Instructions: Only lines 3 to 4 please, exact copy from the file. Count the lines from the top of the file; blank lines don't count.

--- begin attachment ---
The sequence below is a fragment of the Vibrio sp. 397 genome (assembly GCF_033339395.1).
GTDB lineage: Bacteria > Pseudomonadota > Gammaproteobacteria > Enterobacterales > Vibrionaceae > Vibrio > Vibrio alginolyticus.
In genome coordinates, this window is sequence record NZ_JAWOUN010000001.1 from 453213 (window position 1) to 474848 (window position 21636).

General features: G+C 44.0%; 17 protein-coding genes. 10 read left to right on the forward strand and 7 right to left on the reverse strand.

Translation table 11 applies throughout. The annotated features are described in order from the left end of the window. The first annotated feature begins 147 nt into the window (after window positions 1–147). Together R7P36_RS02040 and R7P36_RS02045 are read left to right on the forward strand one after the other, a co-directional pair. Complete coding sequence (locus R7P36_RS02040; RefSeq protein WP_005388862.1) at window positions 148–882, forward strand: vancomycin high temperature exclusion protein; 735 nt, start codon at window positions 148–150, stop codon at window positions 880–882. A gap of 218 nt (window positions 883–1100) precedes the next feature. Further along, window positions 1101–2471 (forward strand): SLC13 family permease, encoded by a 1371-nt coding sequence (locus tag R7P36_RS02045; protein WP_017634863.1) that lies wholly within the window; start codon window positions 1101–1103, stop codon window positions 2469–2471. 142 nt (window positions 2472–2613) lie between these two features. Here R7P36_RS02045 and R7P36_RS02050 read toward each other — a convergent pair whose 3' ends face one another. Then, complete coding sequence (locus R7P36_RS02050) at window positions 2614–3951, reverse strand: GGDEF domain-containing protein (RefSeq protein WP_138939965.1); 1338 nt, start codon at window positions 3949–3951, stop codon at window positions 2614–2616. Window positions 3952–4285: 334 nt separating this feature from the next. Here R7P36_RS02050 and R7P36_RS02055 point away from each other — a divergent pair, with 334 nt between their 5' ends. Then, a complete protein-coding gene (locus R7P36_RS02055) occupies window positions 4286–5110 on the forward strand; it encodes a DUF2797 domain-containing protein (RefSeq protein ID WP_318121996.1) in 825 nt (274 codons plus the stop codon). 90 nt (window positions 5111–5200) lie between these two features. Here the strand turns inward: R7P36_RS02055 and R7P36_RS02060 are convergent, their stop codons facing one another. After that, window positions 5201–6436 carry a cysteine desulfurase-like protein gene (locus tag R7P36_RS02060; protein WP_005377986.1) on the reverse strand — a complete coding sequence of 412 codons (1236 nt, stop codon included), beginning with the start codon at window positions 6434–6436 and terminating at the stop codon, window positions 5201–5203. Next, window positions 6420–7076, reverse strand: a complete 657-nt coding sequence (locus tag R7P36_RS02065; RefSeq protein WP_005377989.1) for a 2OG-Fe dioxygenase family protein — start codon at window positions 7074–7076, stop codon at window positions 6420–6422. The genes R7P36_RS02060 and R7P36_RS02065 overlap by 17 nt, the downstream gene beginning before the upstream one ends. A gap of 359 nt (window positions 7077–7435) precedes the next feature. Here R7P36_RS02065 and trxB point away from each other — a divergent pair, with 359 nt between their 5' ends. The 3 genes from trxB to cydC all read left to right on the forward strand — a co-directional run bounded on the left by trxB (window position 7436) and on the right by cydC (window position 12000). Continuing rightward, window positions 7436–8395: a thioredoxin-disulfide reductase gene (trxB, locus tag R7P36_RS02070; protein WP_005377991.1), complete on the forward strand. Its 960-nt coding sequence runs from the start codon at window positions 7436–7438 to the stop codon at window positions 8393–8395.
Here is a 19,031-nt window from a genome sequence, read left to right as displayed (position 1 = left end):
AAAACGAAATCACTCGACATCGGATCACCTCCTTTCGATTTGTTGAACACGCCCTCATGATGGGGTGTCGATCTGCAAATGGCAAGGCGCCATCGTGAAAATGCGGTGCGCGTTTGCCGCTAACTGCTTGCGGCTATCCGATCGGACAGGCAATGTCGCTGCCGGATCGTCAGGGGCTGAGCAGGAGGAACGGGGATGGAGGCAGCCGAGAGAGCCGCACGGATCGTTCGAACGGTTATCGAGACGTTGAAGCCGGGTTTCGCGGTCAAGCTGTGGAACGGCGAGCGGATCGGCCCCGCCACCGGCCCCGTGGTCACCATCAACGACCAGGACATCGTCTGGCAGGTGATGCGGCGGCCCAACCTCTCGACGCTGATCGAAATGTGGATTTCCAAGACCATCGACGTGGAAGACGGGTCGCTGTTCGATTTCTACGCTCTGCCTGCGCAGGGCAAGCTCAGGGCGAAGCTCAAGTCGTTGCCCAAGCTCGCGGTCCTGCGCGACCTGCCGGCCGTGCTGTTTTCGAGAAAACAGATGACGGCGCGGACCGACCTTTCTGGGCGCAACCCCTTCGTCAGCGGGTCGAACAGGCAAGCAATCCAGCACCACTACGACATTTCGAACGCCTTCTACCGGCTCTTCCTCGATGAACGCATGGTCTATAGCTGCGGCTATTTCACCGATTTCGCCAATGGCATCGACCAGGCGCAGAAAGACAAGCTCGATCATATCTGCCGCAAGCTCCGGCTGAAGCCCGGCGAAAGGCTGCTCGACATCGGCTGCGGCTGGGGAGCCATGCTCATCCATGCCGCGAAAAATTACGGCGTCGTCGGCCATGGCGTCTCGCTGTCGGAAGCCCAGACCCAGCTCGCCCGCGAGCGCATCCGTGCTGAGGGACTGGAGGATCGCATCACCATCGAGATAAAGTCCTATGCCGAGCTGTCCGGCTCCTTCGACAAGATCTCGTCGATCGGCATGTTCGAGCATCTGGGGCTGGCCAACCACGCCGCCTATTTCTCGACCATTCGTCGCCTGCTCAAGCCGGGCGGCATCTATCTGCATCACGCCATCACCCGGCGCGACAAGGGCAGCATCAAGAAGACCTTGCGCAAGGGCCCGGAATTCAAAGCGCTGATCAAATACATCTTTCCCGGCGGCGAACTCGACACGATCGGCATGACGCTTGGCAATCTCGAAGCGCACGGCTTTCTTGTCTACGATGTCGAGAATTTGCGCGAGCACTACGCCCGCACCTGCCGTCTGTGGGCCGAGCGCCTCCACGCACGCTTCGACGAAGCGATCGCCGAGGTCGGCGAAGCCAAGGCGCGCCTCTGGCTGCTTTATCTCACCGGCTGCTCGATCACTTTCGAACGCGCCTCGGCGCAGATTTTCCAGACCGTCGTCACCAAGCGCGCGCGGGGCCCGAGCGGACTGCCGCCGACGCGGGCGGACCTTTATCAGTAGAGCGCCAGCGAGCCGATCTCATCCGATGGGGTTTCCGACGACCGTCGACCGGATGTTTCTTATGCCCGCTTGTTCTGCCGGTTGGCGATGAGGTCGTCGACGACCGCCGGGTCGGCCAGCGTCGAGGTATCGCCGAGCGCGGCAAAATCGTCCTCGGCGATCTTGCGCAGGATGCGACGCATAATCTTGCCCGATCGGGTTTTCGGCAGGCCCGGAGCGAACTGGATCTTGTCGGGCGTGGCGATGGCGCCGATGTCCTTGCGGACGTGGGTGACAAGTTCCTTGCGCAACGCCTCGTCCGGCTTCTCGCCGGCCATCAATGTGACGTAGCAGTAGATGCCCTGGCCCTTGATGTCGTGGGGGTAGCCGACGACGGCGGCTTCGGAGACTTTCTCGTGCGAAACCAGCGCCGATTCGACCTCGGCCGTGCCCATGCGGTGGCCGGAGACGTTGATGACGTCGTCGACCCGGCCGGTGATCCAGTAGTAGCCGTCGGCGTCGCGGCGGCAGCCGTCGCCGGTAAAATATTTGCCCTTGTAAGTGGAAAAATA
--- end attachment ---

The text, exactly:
In genome coordinates, this window is sequence record NZ_JAWOUN010000001.1 from 453213 (window position 1) to 474848 (window position 21636).

General features: G+C 44.0%; 17 protein-coding genes. 10 read left to right on the forward strand and 7 right to left on the reverse strand.